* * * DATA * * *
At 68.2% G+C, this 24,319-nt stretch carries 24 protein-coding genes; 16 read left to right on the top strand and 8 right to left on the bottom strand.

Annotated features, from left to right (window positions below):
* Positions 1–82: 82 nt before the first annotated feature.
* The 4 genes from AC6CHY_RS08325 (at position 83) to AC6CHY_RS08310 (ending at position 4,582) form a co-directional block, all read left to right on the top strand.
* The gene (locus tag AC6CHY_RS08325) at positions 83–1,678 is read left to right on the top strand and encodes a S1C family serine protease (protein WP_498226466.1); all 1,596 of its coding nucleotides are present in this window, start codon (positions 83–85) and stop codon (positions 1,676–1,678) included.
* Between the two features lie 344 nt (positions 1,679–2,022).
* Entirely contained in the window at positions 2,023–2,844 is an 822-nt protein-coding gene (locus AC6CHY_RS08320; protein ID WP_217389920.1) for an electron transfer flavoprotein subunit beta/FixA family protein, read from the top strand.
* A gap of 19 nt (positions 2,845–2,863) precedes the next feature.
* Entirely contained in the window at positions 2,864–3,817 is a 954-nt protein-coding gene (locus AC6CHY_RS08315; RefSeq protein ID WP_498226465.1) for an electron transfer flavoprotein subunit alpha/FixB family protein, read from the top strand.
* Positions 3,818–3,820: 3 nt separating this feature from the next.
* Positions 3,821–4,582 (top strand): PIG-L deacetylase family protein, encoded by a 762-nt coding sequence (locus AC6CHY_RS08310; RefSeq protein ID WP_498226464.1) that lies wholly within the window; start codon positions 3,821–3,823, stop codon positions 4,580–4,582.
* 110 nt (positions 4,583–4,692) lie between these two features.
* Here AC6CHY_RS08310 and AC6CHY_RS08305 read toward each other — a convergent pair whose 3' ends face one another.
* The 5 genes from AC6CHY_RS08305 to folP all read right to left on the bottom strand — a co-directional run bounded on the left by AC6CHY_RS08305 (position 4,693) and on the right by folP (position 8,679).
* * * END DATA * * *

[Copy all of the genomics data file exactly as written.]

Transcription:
At 68.2% G+C, this 24,319-nt stretch carries 24 protein-coding genes; 16 read left to right on the top strand and 8 right to left on the bottom strand.

Annotated features, from left to right (window positions below):
* Positions 1–82: 82 nt before the first annotated feature.
* The 4 genes from AC6CHY_RS08325 (at position 83) to AC6CHY_RS08310 (ending at position 4,582) form a co-directional block, all read left to right on the top strand.
* The gene (locus tag AC6CHY_RS08325) at positions 83–1,678 is read left to right on the top strand and encodes a S1C family serine protease (protein WP_498226466.1); all 1,596 of its coding nucleotides are present in this window, start codon (positions 83–85) and stop codon (positions 1,676–1,678) included.
* Between the two features lie 344 nt (positions 1,679–2,022).
* Entirely contained in the window at positions 2,023–2,844 is an 822-nt protein-coding gene (locus AC6CHY_RS08320; protein ID WP_217389920.1) for an electron transfer flavoprotein subunit beta/FixA family protein, read from the top strand.
* A gap of 19 nt (positions 2,845–2,863) precedes the next feature.
* Entirely contained in the window at positions 2,864–3,817 is a 954-nt protein-coding gene (locus AC6CHY_RS08315; RefSeq protein ID WP_498226465.1) for an electron transfer flavoprotein subunit alpha/FixB family protein, read from the top strand.
* Positions 3,818–3,820: 3 nt separating this feature from the next.
* Positions 3,821–4,582 (top strand): PIG-L deacetylase family protein, encoded by a 762-nt coding sequence (locus AC6CHY_RS08310; RefSeq protein ID WP_498226464.1) that lies wholly within the window; start codon positions 3,821–3,823, stop codon positions 4,580–4,582.
* 110 nt (positions 4,583–4,692) lie between these two features.
* Here AC6CHY_RS08310 and AC6CHY_RS08305 read toward each other — a convergent pair whose 3' ends face one another.
* The 5 genes from AC6CHY_RS08305 to folP all read right to left on the bottom strand — a co-directional run bounded on the left by AC6CHY_RS08305 (position 4,693) and on the right by folP (position 8,679).